then to all peoples everywhere and make them my disciples:
       baptize them in the name of the Father, the Son, and the Holy 
       Spirit, and teach them to obey everything I have commanded
       you. And I will be with you always, to the end of the age. 
                                                                             (Matt. 28:18-20)

 Reflection Question:   How can I make Jesus known formally and/or informally?

Spanish Translation of Reflection Above...

Fiesta de Cristo Rey

Mientras celebramos el último domingo del año litúrgico, nos enfocamos en Jesús, nuestro Rey y el de todo el Universo. ¡Cuán bendecidos somos de tener un Rey tan amoroso y compasivo! ¡Qué asombroso que este Rey no solo se convirtiera en uno de nosotros, sino que también estuviera dispuesto a morir una muerte ignominiosa para redimirnos de los pecadores!

Es de destacar que la Fiesta de Cristo Rey se celebra cerca de nuestro Día de Acción de Gracias cada año. Además de nuestras expresiones habituales de gratitud por nuestras muchas bendiciones, también es un recordatorio de agradecer a nuestro Dios por el regalo de Jesús, nuestro Salvador y nuestro Rey celestial.

Puedo recordar un momento cuando rezaba el “Nuestro Padre”, Me sentiría frustrado cuando dije: “Venga tu reino”. Si bien quería ayudar a lograr el Reino del Señor, estaba muy consciente de la magnitud de la tarea y mis propias limitaciones.

El Buen Pastor me guió por pequeños pasos. Primero, me hizo saber que podía hacerlo rey de mi corazón. Esto simplemente significaba elegir hacer su voluntad en lugar de la mía. Esto no siempre fue fácil, pero con su ayuda fue posible.

Entonces, me di cuenta de que podía enseñar a otros acerca de Jesús de manera formal e informal. Enseñé a niños, adolescentes y adultos en clases de religión, CCD, cursos de teología y ministerio universitario. Informalmente, cuando era adolescente en mi primer trabajo en una tienda departamental Jordan Marsh, mi participación en la misa del mediodía en el santuario franciscano de Boston hizo que un compañero de trabajo pidiera unirse a mí y comenzar su estudio de la fe católica.

A medida que fui más consciente de las necesidades fuera de mi mundo familiar, el Señor me llevó a compartir la fe en las ciudades y las reservas indias. Allí también profundicé mi propia comprensión de Jesús al presentarme a nuevas culturas y sus formas de adoración. Esto enriqueció enormemente mi fe también.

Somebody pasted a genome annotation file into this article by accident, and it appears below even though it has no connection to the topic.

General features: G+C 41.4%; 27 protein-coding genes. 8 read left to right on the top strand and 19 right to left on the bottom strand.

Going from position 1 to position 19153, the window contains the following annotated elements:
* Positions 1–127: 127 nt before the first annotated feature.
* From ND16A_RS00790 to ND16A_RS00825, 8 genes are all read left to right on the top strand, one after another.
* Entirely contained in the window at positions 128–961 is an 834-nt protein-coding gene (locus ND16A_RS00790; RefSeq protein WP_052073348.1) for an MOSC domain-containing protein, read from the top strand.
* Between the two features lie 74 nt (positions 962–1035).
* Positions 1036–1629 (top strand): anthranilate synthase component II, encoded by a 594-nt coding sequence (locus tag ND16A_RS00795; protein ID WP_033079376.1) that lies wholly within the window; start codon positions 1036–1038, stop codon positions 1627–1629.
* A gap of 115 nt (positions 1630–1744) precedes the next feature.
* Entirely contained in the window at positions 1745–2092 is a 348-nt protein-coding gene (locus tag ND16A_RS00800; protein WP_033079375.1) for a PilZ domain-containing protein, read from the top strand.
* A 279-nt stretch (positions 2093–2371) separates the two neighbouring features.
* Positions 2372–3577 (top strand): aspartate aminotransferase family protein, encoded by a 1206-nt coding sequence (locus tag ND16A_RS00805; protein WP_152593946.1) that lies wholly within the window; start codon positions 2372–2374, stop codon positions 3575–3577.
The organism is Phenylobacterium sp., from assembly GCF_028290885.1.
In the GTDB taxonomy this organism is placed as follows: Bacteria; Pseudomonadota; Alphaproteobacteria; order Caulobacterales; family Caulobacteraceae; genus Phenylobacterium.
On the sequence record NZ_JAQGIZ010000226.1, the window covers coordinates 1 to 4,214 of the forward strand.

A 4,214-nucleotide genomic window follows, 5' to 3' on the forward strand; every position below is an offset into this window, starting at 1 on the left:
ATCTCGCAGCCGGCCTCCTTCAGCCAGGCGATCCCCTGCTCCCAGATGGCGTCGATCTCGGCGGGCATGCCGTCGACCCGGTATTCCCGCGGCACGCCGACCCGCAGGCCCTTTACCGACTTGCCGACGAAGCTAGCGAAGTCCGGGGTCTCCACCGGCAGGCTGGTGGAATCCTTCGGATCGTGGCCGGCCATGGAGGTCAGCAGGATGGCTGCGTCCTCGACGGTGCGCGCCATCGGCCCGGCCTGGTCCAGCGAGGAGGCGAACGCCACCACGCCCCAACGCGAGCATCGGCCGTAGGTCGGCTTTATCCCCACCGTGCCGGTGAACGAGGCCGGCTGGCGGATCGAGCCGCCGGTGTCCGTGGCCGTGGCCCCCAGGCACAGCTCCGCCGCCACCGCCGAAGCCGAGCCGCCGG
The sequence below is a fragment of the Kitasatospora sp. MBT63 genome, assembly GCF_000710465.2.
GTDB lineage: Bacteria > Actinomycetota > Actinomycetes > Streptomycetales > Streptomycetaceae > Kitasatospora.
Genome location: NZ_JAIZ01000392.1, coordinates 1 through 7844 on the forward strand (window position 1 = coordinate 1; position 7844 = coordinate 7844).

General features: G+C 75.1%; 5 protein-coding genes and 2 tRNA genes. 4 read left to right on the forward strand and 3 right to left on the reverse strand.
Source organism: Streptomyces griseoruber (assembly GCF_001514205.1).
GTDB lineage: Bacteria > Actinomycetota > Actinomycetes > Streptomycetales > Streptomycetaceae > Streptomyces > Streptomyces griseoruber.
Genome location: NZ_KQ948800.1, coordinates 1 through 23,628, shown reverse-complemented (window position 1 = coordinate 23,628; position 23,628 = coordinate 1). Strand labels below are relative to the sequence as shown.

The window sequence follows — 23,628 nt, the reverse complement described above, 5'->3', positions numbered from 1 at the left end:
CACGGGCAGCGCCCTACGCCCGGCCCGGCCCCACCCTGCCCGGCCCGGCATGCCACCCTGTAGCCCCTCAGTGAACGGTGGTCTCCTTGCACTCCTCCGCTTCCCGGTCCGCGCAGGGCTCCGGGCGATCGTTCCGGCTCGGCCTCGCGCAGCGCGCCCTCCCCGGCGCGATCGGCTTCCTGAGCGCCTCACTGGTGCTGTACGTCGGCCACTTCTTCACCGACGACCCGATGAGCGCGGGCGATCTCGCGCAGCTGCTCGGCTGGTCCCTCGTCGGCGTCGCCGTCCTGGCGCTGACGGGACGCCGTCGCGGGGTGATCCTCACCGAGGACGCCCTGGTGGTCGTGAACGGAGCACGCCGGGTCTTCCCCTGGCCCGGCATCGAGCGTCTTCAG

Finalmente, ahora que estoy físicamente limitado, hay más formas de compartir sobre Jesús y el Reino de Dios. Además de orar para que venga el Reino de Dios, cada vez que decimos el  “Padre Nuestro”, tenemos la oportunidad de compartir acerca de Jesús. a través de Internet. Hoy, este blog Compañeros en un Viaje de Fe, trae reflexiones sobre el Señor y comentarios de otros a personas de todo el mundo. Alabado sea el Señor
por dar a algunas personas la inteligencia para hacer esto realidad para
nosotros. ¡Qué Dios tan asombroso tenemos!

Mientras nos tomamos el tiempo para agradecerle al Señor por todos sus hijos, especialmente a nuestro Rey y Salvador, Jesús, también estemos atentos a las muchas oportunidades que tenemos disponibles para lograr su Reino en nuestro mundo hoy. Como leemos en el Evangelio de Mateo, Jesús antes de ascender al cielo, les dice a los discípulos:
       Se me ha dado toda la autoridad en el cielo y en la tierra. Ir
       entonces a todos los pueblos de todas partes y hazlos mis discípulos:
       bautízalos en el nombre del Padre, el Hijo y el Santo
       Espíritu, y enséñales a obedecer todo lo que he mandado
       tú. Y estaré contigo siempre, hasta el fin de los tiempos.
                                                                             (Mateo 28: 18-20

 Pregunta de Reflexíon:   ¿Cómo puedo hacer que Jesús sea conocido formalmente o informalmente?


Stephanie Morris, Ph. D, Historian, Certified Archivist, emerita

Making Jesus known “formally” might involve actively speaking or writing about Jesus and our Catholic faith. This can be a big challenge to introverts. Making Jesus known “informally” might be as simple as being Christ-like. Would Christ use the same words we do when we are angry or suddenly hurt? How would Christ or the Blessed Mother respond when meeting a friend or acquaintance who was in pain? Jesus is with us always and the Holy Spirit is also present to provide us with the special words that might comfort or support the friend in pain. Mother Katharine said all our good thoughts come from God. So don’t worry about what you might say; let Jesus speak through you with the help of the Holy Spirit.